The forested hill in the northern region of the enemy deployment zone offers us interesting tactical opportunities. I’ve decided to send the mechanized recon section around the hill. In case they’ll make it there alive, they may be able to see what’s been hiding in the enemy rear. I don’t know what will happen right after the setup phase, so I want to make my plan as flexible as possible. On the one hand, I want them to execute my carefully placed waypoint plan without a delay if I’ll see it to be the best course of action. Again, I disable the first waypoint. If I wanted I could add more disabled waypoints along the path, so the scout section would wait for my command before proceeding. The section formation type is set to ‘march’, and that makes them follow the road without me placing waypoints on every road bend. I could have used less waypoints than I did here, but I’m satisfied with this as the initial plan. The waypoint type is ‘scout’, which makes the units advance more cautiously, and the vehicles can pop smoke and move out of the LOS if they detect an enemy.
About 500 meters south is a dismounted scout section. They’re nicely placed, one of them being in a large warehouse with an excellent view to the expected enemy approach. I could leave them here, or I could take a risk and order them to ‘infiltrate’ the north hill, potentially giving me more options later in the battle. The chance for success depends on the infiltrator’s training level and on how deep in the enemy deployment zone the target location is. If a hostile unit has a LOS to the unit in the destination then the attempt will fail. I use the LOS tool to make sure that the target location is not seen from a distance. Dense forest is an ideal place. I select the formation and the ‘infiltrate’ command, and click on the target location. The circle size and color depend on the success rate and the area where the unit will likely end up, if successful.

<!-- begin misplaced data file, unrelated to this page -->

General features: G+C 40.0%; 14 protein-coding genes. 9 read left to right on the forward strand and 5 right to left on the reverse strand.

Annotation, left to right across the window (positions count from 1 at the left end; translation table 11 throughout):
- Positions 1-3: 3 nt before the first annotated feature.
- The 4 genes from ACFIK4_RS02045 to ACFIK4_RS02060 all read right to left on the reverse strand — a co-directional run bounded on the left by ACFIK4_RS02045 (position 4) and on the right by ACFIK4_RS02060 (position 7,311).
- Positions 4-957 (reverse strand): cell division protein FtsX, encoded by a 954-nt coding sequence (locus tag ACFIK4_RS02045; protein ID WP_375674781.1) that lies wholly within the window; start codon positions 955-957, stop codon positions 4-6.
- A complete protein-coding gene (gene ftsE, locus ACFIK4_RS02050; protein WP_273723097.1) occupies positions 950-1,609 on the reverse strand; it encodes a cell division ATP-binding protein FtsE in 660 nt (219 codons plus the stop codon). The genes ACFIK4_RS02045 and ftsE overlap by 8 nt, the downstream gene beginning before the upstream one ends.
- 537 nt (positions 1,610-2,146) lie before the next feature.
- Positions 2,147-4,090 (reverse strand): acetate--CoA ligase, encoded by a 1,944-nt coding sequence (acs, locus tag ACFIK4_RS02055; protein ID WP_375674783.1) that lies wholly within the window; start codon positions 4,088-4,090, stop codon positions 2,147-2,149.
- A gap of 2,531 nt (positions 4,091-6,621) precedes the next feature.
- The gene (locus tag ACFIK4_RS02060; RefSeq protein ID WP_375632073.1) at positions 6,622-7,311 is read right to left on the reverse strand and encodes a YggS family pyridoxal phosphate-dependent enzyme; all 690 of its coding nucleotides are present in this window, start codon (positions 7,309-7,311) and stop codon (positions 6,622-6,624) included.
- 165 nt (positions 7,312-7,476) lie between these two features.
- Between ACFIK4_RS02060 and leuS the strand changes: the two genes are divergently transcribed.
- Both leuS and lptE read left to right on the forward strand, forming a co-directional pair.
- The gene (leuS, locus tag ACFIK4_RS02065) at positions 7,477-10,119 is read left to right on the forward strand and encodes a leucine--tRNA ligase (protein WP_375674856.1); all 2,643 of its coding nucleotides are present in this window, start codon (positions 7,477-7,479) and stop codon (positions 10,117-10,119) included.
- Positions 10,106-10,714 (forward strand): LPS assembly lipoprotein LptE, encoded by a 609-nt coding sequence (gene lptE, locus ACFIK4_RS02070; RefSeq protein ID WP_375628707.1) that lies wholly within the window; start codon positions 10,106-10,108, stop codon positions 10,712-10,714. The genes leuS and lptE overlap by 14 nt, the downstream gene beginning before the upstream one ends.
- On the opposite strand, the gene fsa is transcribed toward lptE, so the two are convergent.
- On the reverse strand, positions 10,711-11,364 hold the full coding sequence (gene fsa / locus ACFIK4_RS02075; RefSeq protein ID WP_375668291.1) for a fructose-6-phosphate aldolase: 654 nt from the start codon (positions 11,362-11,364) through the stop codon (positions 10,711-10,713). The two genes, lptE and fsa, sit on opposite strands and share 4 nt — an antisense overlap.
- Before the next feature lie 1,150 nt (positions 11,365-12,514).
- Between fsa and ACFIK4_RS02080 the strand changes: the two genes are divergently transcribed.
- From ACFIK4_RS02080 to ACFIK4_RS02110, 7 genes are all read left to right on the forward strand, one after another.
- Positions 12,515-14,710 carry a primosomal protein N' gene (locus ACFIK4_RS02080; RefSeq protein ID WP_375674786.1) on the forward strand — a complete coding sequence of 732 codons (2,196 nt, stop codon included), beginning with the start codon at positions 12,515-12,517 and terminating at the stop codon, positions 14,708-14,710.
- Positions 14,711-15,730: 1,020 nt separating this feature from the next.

Last but definitely not least, I’ve assigned myself to the leading HQ unit. What I’ll hear from my speakers depends on what is heard in this position. I’ll probably be hearing a wall of noise from distant armored vehicles. My anti-aircraft missile team has dismounted and has climbed to the roof of the warehouse, that offers a good observation post forward. As our side has air superiority, the unit has a very limited use in this scenario. There’s a section of heavy mechanized mortars close to my command post. They may be able to provide support for the infantry defending the objectives. The infantry and mortars are within my command radius, so I can give them HQ contact bonus if the enemy will assault the objective locations.
I’m planning the TRPs and artillery fire missions. The fire missions that are planned in the setup phase have no delay, but since we don’t know where the enemy is they’re of limited use. The first thing to do is to designate TRPs, to minimize the fire mission delay in critical hot spots. I’m expecting the enemy to be in the points along the highway, so I’m placing the TRPs there. As the indirect fire observers in these locations, I have scout units with radios but unfortunately no HQ units. In the game, HQ units and the ‘player character’ are the best artillery and mortar observers, and should be used for maximum indirect fire accuracy. I have just two TRPs available, so I’ll need to be careful. The green crosshairs are the TRPs, and the dashed circles are their maximum radiuses.
Finally, there’s a pair of AH-1F Cobra helicopter gunships that need to have their battle positions (BP, the blue dashed circles) and TRPs (the blue crosshairs) designated in the setup phase. When the helicopter flight is called, it flies low level to the BP 1 and keeps “popping up” there, each time trying to get a line of sight to the TRP 1. The maximum helicopter pop-up altitude is 50 meters. In the air support menu, the player can order the helicopters to move to the BP 2 to overwatch the TRP 2. HQ units and the ‘player character’ unit can call helicopters for help. If there’s an on-map helicopter flight available, it will fly to a position close to the caller, and engages any enemies there.
Hopefully this brief glance succeeded in making you more familiar with the possibilities and tactical depth Armored Brigade possesses. Thanks for reading.